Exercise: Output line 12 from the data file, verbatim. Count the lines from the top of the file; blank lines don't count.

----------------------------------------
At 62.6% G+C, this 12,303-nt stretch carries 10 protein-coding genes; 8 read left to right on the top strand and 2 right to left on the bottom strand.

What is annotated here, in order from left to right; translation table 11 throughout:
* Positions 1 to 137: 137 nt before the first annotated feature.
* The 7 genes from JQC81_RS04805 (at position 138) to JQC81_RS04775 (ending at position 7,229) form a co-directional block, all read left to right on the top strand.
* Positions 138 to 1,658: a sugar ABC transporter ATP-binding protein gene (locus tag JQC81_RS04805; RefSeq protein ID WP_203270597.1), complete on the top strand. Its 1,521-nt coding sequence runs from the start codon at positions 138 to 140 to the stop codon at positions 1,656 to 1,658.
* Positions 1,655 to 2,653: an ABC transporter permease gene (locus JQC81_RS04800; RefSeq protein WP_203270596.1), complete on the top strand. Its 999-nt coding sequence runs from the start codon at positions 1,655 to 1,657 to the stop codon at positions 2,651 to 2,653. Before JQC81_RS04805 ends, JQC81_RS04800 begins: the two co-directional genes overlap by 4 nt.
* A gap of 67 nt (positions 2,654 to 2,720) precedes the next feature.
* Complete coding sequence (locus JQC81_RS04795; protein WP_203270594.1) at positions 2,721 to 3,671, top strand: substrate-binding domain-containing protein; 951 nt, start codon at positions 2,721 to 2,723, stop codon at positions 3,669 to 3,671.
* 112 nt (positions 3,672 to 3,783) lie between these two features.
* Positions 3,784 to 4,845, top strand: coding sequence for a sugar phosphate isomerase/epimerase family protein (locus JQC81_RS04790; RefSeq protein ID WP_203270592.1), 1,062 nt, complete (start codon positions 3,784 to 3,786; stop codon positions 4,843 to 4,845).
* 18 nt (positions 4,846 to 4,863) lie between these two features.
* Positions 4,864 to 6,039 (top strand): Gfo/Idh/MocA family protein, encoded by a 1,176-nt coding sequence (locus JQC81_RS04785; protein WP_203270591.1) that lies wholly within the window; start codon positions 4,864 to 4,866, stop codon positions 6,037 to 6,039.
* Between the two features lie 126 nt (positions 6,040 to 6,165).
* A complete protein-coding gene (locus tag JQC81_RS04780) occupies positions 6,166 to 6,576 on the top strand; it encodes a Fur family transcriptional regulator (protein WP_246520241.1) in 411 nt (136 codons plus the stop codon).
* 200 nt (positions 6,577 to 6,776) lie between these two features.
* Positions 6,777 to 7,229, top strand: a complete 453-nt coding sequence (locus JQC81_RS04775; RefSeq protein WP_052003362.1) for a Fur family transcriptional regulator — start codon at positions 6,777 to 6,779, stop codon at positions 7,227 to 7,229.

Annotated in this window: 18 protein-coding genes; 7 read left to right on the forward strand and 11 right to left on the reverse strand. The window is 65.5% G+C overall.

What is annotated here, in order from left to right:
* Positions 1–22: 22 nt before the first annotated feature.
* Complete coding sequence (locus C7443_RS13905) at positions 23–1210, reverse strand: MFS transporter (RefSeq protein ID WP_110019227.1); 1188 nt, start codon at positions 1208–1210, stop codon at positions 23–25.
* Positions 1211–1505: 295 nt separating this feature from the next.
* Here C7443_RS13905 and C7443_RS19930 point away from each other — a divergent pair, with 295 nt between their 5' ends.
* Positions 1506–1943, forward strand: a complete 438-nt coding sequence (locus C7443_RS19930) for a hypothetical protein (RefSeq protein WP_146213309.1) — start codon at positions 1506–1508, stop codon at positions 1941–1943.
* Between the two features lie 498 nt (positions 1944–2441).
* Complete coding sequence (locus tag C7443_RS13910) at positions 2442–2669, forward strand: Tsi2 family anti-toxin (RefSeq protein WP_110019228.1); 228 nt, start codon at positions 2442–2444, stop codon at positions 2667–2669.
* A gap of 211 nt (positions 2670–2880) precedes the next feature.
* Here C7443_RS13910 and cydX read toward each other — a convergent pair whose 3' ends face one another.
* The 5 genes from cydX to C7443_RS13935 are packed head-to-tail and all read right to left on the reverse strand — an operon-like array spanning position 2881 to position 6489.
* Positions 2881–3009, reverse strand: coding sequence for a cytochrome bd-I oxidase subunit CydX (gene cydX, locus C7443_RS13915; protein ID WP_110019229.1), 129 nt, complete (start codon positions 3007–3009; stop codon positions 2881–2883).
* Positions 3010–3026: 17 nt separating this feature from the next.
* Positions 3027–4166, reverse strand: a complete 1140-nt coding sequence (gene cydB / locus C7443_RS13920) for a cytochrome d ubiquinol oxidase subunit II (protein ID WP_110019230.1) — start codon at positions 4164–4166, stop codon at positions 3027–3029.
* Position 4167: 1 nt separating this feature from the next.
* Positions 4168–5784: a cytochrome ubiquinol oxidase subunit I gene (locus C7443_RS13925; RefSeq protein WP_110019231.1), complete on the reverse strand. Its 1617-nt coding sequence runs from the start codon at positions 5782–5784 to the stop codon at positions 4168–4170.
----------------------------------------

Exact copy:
* Positions 4,864 to 6,039 (top strand): Gfo/Idh/MocA family protein, encoded by a 1,176-nt coding sequence (locus JQC81_RS04785; protein WP_203270591.1) that lies wholly within the window; start codon positions 4,864 to 4,866, stop codon positions 6,037 to 6,039.